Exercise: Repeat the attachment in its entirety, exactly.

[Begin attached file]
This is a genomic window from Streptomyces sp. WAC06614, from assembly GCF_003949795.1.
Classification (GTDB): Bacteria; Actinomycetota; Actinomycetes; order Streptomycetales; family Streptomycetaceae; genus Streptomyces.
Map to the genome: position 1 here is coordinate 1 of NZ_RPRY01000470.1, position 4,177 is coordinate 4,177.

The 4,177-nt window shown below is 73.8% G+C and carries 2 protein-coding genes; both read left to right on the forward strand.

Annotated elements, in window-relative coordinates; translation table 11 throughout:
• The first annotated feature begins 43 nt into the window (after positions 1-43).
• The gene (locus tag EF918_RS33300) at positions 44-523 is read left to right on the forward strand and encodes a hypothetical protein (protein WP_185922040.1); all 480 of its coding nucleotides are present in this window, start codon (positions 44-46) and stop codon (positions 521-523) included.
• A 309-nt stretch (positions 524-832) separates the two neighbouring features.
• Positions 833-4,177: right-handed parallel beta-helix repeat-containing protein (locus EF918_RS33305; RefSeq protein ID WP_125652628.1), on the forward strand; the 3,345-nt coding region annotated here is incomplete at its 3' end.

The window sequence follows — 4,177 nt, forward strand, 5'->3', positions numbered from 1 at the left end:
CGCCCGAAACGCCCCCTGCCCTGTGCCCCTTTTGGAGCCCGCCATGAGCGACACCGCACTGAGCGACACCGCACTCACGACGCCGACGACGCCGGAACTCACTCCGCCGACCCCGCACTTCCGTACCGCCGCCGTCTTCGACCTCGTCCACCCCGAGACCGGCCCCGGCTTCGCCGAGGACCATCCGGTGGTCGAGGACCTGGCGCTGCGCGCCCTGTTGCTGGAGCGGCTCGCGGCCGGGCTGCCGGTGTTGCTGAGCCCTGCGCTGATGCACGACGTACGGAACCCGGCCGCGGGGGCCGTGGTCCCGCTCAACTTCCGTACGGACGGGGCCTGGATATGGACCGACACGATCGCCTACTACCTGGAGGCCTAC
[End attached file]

This is a genomic window from Streptomyces sp. WAC06614, from assembly GCF_003949795.1.
Classification (GTDB): Bacteria; Actinomycetota; Actinomycetes; order Streptomycetales; family Streptomycetaceae; genus Streptomyces.
Map to the genome: position 1 here is coordinate 1 of NZ_RPRY01000470.1, position 4,177 is coordinate 4,177.

The 4,177-nt window shown below is 73.8% G+C and carries 2 protein-coding genes; both read left to right on the forward strand.

Annotated elements, in window-relative coordinates; translation table 11 throughout:
• The first annotated feature begins 43 nt into the window (after positions 1-43).
• The gene (locus tag EF918_RS33300) at positions 44-523 is read left to right on the forward strand and encodes a hypothetical protein (protein WP_185922040.1); all 480 of its coding nucleotides are present in this window, start codon (positions 44-46) and stop codon (positions 521-523) included.
• A 309-nt stretch (positions 524-832) separates the two neighbouring features.
• Positions 833-4,177: right-handed parallel beta-helix repeat-containing protein (locus EF918_RS33305; RefSeq protein ID WP_125652628.1), on the forward strand; the 3,345-nt coding region annotated here is incomplete at its 3' end.

The window sequence follows — 4,177 nt, forward strand, 5'->3', positions numbered from 1 at the left end:
CGCCCGAAACGCCCCCTGCCCTGTGCCCCTTTTGGAGCCCGCCATGAGCGACACCGCACTGAGCGACACCGCACTCACGACGCCGACGACGCCGGAACTCACTCCGCCGACCCCGCACTTCCGTACCGCCGCCGTCTTCGACCTCGTCCACCCCGAGACCGGCCCCGGCTTCGCCGAGGACCATCCGGTGGTCGAGGACCTGGCGCTGCGCGCCCTGTTGCTGGAGCGGCTCGCGGCCGGGCTGCCGGTGTTGCTGAGCCCTGCGCTGATGCACGACGTACGGAACCCGGCCGCGGGGGCCGTGGTCCCGCTCAACTTCCGTACGGACGGGGCCTGGATATGGACCGACACGATCGCCTACTACCTGGAGGCCTAC